LOS ANGELES (Hollywood Reporter) - It could be that the average American won't want to relive this country's harrowing near-economic implosion of 2008 even with an HBO movie that has more stars than screen time available for them. Maybe, in 2011, the average American hasn't recovered enough from those hard times to even afford HBO. It could also be that a movie that runs less than two hours can't possibly explain the enormously complicated financial crisis that had a global effect, involved two presidents and inexplicably rewarded the people who got the country into the mess by making them richer and more powerful when it was over.
If, in fact, it really is over — or just taking a breather.
And yet HBO's "Too Big to Fail" is mesmerizing and, if you can call watching an economics lesson from hell entertaining, then yes, it's entertaining.
Credit HBO for even tackling the subject, based on the best-selling book by New York Times reporter Andrew Ross Sorkin. No film studio would want to produce a complicated and ultimately depressing story about how greed nearly took down Wall Street and the entire economic infrastructure of first-world countries. Gordon Gekko is one thing, a cadre of people — real people — far worse than he is probably not going to be a popcorn movie.
But damned if "Fail" doesn't whittle down the whole sorry story into a mostly understandable and efficient movie that everybody should watch. And in a cast full of beautifully minimalist performances from superb actors, William Hurt gets to remind viewers who might have otherwise forgot just how great he can be.
Hurt stars at Henry Paulson, the U.S. treasury secretary and former CEO of Goldman Sachs. Billy Crudup is Timothy Geithner, president of the Federal Reserve Bank of New York. Paul Giamatti is Ben Bernanke, chairman of the Federal Reserve. Edward Asner is Warren Buffett, chairman and CEO of Berkshire Hathaway and a man who comes out of this film looking like the citizen superhero of economics.
Curtis Hanson does a superb job of directing "Fail" from a script by Peter Gould. Although Gould gets credit for winnowing down Sorkin's book — and gets a free pass for the necessary expository elements in the film that would otherwise baffle most viewers — Hanson manages to keep the film hyperfocused on how little time there was to untangle a mess that dates to deregulation pushed by former Presidents Reagan, Clinton and Bush. Hanson also effectively projects how Paulson, Geithner, Bernanke and a slew of other bright minds tried to pull the economy from the brink knowing that if they failed, the Great Depression would look, historically, like a small correction; and if they succeeded, they would be eviscerated for bailing out and coddling those who got the country into the mess in the first place.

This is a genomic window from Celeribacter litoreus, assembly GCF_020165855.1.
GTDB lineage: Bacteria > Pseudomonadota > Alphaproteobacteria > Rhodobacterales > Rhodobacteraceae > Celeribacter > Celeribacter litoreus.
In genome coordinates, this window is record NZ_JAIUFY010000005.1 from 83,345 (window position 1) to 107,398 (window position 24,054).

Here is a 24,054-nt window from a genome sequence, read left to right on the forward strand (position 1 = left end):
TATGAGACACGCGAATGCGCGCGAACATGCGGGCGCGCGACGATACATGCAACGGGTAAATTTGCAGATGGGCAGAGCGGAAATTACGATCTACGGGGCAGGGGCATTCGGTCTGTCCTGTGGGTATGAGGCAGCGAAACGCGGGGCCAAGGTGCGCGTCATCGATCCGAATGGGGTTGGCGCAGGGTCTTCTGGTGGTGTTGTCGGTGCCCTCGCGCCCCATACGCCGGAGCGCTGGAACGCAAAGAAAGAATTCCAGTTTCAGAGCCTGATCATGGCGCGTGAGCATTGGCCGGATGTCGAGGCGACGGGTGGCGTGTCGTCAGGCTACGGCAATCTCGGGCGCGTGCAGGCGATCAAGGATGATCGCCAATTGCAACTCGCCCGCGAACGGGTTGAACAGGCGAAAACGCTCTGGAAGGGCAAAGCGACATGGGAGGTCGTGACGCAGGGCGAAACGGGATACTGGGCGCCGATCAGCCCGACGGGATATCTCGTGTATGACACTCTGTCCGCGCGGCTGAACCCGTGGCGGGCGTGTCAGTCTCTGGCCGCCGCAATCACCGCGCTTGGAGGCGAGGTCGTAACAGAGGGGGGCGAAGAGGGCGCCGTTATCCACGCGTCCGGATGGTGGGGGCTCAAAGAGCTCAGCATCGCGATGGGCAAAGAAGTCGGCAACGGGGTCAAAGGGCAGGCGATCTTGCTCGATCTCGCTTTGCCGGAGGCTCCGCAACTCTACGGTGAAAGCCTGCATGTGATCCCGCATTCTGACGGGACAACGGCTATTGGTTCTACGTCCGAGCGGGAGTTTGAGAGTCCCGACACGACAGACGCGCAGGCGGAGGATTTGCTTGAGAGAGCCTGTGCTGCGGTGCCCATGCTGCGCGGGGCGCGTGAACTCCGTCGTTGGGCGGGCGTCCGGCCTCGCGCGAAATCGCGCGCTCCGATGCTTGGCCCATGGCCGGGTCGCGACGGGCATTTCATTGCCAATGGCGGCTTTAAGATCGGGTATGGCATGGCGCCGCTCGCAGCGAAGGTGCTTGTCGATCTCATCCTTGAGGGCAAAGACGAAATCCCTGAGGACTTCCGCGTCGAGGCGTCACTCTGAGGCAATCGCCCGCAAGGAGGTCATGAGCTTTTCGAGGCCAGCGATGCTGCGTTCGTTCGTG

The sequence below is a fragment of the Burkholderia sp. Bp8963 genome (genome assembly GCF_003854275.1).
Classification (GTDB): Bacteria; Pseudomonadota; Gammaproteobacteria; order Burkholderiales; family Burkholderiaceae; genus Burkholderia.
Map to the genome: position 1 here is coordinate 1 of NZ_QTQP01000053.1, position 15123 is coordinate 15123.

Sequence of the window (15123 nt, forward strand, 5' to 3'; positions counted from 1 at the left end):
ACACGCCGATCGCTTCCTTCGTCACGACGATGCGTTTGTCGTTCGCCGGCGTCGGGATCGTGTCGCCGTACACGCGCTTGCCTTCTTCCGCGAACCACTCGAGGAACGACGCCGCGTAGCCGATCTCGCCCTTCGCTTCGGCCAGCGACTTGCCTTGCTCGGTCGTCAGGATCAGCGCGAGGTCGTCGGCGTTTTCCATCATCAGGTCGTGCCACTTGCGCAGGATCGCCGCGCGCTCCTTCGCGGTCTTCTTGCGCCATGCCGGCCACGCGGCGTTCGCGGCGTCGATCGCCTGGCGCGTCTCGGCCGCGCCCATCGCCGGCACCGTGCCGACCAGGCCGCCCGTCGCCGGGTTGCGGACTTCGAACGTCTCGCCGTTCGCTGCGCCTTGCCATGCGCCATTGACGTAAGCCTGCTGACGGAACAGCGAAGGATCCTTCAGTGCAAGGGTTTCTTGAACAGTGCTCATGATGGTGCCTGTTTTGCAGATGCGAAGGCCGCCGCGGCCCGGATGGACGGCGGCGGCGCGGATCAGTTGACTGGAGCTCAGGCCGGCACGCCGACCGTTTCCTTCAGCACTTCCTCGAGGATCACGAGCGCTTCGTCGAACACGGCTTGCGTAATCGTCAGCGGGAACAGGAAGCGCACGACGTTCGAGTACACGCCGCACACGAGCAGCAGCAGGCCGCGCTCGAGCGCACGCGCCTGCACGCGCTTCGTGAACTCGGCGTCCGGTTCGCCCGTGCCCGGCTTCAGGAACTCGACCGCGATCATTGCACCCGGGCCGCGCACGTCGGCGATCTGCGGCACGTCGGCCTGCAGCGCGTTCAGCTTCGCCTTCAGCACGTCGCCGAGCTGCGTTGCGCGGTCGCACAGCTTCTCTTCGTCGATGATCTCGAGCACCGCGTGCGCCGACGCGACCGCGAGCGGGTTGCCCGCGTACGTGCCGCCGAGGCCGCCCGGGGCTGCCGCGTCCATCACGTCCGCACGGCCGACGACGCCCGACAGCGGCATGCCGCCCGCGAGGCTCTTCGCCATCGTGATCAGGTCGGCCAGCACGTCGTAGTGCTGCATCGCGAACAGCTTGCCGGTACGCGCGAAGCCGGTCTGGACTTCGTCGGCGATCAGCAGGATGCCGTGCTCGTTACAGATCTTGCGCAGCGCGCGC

This is where Hurt really shines — being overwhelmed by the implications of failure but smart and tough enough to round up the private-sector power players from the financial world and force them to work together.
James Woods plays Dick Fuld, chairman and CEO of Lehman Bros., who comes off, in a group complicit in greed and mismanagement, as the worst of the lot. Bill Pullman is Jamie Dimon, chairman and CEO of JPMorgan Chase; Matthew Modine is John Thain, chairman and CEO of Merrill Lynch; Tony Shalhoub is John Mack, chairman and CEO of Morgan Stanley; Victor Slezak is Greg Curl, director of planning at Bank of America; Ajay Mehta is Vikram Pandit, CEO of Citigroup; Evan Handler is Lloyd Blankfein, chairman and CEO of Goldman Sachs; and John Heard is Joe Gregory, president and COO of Lehman Bros.
See? A lot of stars for a lot of roles. But it doesn't end there.
Cynthia Nixon is Michele Davis, assistant secretary of the Treasury for Public Affairs and director of policy planning; Topher Grace is Jim Wilkinson, Paulson's chief of staff; Joey Slotnick is Dan Jester, a retired Goldman Sachs banker and new (and necessary) Paulson adviser; Michael O'Keefe is Chris Flowers, a bank-takeover expert; and numerous other actors appear who only get precious few minutes of screen time.
It seems everybody wanted a part in "Fail.'
The most difficult part of this film for viewers will be surviving the first 20 minutes, when nearly all of the players are introduced, with their names and titles flashing onscreen. And you thought David Simon was the master of dense stories and endless characters. Toss in a couple of economic lessons and cursory mentions of how the Fed, the Treasury, the banks and insurance companies all work together and, well, it's not the sex and swords of Camelot.
If viewers can survive the information onslaught — and the fresh but forcibly forgotten memories the events bring forth — then they can exhale for the duration, as Hanson deftly steers the behemoth toward a conclusion and Hurt's performance allows for a sympathetic character. You may not like or agree with Paulson, but Hurt shows you how, in public service, the burden on keeping the country afloat took its toll.
There might be no heroes in 'Fail," and the onscreen narrative wrap-up can't possibly tie a bow on what happened or explain the repercussions, but somebody had to take a stab at this story, and you'll be glad you took a couple of hours to recall the fall.
(Editing by Zorianna Kit)